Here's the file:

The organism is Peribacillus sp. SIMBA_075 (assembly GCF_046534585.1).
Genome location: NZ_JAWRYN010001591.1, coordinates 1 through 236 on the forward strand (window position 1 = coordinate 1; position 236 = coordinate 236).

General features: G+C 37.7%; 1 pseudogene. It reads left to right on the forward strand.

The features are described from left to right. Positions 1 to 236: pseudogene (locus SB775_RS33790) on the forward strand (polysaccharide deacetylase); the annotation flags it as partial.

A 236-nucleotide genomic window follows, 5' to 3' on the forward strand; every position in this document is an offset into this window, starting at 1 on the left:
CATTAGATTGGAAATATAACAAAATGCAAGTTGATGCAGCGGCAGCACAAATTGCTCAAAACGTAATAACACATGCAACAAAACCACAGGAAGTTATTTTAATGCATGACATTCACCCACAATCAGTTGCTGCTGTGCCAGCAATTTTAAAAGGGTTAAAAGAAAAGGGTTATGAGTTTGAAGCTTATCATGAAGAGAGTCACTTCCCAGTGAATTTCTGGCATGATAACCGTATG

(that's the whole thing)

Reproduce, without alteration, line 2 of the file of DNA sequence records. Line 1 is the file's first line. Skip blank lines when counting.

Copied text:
Genome location: NZ_JAWRYN010001591.1, coordinates 1 through 236 on the forward strand (window position 1 = coordinate 1; position 236 = coordinate 236).